When former Los Angeles Kings assistant coach Jamie Kompon was asked where he wanted to enjoy his day with the Stanley Cup, he didn't hesitate to say "St. Louis."
It was there he started his NHL career when St. Louis Blues coach Joel Quenneville hired him in 1997. Monday morning, almost exactly 14 years after arriving in the Gateway City, Kompon received the Cup there, ending one remarkable chapter in Los Angeles as another is about to begin.
Kompon left the Blues after being hired as an assistant on Marc Crawford's L.A. staff in 2006, brought in to groom second-year forward Dustin Brown and a rookie center named Anze Kopitar. Six years later, Kopitar and Brown are the only players remaining from that 2006-07 squad, and two big reasons the Kings are Stanley Cup champions.
"It's an amazing transformation, working so closely with them. They're better people than they are hockey players. And that says a lot about how much I think of them," Kompon told NHL.com. "Anze Kopitar is a great person, but he's also a great hockey player. The way he has learned to play the game, he is equally as good offensively as he is defensively. That couldn't be said six years ago."
Kompon, originally from Thunder Bay, Ontario, started his day with the Cup in St. Louis with a casual meeting of 20 family members, including a few children who enjoyed eating cereal from the most iconic trophy in sports. From there, Kompon and the Cup joined Blues forward David Backes for a fundraiser benefitting Five Acres Animal Shelter. After that, Kompon brought the Cup to his favorite local restaurant before holding a party attended by 220 friends and family.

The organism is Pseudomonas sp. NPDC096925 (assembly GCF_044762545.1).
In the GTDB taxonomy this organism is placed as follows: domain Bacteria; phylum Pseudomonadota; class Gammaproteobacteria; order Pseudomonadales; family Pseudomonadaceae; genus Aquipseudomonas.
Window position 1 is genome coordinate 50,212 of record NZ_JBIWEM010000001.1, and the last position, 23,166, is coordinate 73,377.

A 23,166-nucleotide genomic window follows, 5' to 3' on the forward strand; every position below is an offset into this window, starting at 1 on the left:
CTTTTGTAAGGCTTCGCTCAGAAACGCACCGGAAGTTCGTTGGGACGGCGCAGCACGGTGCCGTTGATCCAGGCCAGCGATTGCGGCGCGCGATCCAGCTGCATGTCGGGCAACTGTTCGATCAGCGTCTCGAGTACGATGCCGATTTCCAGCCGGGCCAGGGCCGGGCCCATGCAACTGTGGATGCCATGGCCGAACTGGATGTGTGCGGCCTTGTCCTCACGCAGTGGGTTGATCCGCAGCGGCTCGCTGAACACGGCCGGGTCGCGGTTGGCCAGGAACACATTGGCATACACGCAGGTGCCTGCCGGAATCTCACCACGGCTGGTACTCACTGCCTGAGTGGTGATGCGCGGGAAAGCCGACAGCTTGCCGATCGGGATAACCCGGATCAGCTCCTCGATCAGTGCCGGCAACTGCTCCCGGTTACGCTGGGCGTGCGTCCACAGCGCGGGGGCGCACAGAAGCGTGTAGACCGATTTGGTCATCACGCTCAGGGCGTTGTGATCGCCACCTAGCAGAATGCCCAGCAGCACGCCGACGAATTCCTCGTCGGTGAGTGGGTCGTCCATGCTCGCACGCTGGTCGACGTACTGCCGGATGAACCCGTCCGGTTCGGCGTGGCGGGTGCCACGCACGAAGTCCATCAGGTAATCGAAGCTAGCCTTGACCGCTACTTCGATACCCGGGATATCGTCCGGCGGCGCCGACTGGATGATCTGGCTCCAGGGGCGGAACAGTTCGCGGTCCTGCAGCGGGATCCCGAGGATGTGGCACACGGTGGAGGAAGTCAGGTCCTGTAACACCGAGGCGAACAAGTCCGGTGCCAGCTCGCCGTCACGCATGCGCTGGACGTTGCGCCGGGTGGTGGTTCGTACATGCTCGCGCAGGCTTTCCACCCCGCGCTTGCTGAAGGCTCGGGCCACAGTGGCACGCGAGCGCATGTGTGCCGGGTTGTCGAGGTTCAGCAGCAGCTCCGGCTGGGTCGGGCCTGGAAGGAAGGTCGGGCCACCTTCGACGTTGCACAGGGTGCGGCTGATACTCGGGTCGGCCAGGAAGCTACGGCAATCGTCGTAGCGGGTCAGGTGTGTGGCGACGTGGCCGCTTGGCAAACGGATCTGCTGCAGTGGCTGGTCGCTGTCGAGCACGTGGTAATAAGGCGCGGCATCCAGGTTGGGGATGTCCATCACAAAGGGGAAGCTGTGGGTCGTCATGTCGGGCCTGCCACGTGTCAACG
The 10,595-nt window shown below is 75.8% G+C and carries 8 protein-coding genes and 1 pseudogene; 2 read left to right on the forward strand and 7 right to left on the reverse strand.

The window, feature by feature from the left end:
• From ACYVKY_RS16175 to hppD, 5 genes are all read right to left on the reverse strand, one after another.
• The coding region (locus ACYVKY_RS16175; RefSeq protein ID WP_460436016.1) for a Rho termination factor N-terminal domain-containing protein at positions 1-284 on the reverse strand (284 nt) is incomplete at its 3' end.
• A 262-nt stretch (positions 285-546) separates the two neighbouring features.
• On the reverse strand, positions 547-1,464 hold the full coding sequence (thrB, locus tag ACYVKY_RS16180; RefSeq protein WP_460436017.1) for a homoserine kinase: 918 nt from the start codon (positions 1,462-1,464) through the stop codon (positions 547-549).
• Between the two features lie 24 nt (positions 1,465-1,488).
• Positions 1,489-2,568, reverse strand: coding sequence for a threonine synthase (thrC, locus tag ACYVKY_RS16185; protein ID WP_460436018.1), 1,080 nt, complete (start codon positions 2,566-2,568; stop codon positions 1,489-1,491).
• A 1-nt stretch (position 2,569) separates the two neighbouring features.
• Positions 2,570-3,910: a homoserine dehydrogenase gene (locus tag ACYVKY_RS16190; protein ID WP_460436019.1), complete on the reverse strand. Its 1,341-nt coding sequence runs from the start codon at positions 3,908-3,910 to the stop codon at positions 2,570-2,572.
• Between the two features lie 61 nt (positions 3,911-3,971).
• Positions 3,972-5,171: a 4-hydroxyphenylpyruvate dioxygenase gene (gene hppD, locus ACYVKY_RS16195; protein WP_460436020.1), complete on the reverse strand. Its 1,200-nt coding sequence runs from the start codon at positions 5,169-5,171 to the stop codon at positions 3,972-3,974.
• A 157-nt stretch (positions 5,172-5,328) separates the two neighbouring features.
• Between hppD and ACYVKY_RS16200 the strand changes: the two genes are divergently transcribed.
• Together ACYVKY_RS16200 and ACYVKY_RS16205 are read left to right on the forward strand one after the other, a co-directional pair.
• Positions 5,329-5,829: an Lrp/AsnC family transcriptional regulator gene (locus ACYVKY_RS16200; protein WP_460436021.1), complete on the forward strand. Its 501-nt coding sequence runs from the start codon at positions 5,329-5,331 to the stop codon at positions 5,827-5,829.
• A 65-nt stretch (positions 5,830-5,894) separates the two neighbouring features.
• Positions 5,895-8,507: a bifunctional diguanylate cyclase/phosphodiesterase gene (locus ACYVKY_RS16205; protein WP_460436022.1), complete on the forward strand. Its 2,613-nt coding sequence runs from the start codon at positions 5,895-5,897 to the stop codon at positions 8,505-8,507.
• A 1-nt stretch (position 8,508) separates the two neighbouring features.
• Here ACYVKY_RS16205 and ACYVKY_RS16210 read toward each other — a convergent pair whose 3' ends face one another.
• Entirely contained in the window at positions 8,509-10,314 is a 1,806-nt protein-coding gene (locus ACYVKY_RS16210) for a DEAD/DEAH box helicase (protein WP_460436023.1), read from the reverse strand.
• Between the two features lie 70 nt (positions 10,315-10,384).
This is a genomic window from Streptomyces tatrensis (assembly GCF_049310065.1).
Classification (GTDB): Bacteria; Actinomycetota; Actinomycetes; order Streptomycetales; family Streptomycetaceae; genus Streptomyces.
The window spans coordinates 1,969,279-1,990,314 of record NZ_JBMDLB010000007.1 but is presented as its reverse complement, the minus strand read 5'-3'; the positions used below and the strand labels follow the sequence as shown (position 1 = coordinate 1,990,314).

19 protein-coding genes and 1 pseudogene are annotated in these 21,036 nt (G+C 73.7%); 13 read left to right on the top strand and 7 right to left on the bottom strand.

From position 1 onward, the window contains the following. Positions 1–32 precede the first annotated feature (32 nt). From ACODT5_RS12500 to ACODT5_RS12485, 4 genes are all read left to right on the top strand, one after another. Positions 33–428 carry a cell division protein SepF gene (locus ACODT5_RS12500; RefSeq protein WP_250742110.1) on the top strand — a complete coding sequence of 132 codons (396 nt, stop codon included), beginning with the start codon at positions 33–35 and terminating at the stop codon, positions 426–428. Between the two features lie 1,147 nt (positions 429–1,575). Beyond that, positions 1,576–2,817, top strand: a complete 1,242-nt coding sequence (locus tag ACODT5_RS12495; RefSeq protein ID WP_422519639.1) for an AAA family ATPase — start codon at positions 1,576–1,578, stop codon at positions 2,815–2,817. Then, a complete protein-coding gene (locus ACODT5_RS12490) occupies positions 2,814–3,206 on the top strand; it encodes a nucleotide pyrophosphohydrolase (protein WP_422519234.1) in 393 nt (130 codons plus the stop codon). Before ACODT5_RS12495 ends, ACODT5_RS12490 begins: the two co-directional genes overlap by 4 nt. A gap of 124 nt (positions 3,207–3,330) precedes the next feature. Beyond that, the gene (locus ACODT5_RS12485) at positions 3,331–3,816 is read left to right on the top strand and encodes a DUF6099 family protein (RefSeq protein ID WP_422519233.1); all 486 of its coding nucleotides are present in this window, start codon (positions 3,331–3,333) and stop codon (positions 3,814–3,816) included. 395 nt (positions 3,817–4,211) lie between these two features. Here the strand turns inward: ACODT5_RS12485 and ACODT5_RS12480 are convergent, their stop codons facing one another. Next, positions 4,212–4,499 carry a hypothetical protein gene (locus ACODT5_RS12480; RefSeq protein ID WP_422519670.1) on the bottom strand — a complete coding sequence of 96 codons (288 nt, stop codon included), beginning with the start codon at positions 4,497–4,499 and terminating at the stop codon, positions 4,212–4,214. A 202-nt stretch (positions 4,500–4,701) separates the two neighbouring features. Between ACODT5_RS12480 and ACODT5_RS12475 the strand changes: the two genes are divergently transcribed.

He wasn't thinking about it at the time, but by the time the trophy was back on the road for a rendezvous with Kings scout Mike Donnelly, Kompon effectively ended his journey with Los Angeles.
Roughly a month after the Kings won the Stanley Cup, Kompon was hired by the Chicago Blackhawks as an assistant coach to work under his old friend Quenneville, the man who brought him into the NHL coaching fraternity.
"Joel gave me my opportunity, so I am forever indebted to him for giving me the opportunity to get to where I am. [Blackhawks assistant coach] Mike Kitchen is an amazing person. I learned a lot from both of them," Kompon said of two former St. Louis staff-mates. "They brought me under their wing and showed me the ropes. Now I'm coming back and have a chance to show them what I've learned."
As far as farewell parties go, it will be hard to top Kompon's day with the Stanley Cup in St. Louis, another great memory in a remarkable summer for him and his wife, Tina.
"It was our 13-year anniversary the day we won the Cup. I was so focused, after lunch as I was walking to the rink, I realized, 'It's my anniversary today.' I tried to call her and didn't get through," Kompon said. "When she was down on the ice [after winning the Cup], I told her this was the best anniversary present I could ever get her. I'll never forget our anniversary. That's for sure."